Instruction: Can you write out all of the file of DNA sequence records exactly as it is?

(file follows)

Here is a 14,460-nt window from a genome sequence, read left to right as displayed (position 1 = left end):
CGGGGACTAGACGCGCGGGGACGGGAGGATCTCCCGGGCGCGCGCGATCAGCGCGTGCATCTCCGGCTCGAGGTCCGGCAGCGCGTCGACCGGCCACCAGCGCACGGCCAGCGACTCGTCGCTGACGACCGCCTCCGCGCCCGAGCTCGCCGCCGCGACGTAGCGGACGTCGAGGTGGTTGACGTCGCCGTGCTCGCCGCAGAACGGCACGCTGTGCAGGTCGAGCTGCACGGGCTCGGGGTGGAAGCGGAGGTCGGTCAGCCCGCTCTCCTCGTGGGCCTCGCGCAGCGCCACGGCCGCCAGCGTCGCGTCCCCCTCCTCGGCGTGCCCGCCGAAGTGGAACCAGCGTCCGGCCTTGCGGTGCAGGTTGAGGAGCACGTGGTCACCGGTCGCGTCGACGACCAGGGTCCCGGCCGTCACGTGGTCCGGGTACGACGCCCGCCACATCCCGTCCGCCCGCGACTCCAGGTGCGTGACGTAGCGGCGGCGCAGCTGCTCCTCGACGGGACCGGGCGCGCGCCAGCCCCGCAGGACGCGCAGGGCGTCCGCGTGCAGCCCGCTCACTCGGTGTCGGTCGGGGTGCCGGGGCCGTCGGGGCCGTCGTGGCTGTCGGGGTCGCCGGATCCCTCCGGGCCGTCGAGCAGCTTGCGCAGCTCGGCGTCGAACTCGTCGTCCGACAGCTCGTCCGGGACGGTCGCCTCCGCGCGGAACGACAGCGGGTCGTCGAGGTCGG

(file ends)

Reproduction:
Here is a 14,460-nt window from a genome sequence, read left to right as displayed (position 1 = left end):
CGGGGACTAGACGCGCGGGGACGGGAGGATCTCCCGGGCGCGCGCGATCAGCGCGTGCATCTCCGGCTCGAGGTCCGGCAGCGCGTCGACCGGCCACCAGCGCACGGCCAGCGACTCGTCGCTGACGACCGCCTCCGCGCCCGAGCTCGCCGCCGCGACGTAGCGGACGTCGAGGTGGTTGACGTCGCCGTGCTCGCCGCAGAACGGCACGCTGTGCAGGTCGAGCTGCACGGGCTCGGGGTGGAAGCGGAGGTCGGTCAGCCCGCTCTCCTCGTGGGCCTCGCGCAGCGCCACGGCCGCCAGCGTCGCGTCCCCCTCCTCGGCGTGCCCGCCGAAGTGGAACCAGCGTCCGGCCTTGCGGTGCAGGTTGAGGAGCACGTGGTCACCGGTCGCGTCGACGACCAGGGTCCCGGCCGTCACGTGGTCCGGGTACGACGCCCGCCACATCCCGTCCGCCCGCGACTCCAGGTGCGTGACGTAGCGGCGGCGCAGCTGCTCCTCGACGGGACCGGGCGCGCGCCAGCCCCGCAGGACGCGCAGGGCGTCCGCGTGCAGCCCGCTCACTCGGTGTCGGTCGGGGTGCCGGGGCCGTCGGGGCCGTCGTGGCTGTCGGGGTCGCCGGATCCCTCCGGGCCGTCGAGCAGCTTGCGCAGCTCGGCGTCGAACTCGTCGTCCGACAGCTCGTCCGGGACGGTCGCCTCCGCGCGGAACGACAGCGGGTCGTCGAGGTCGG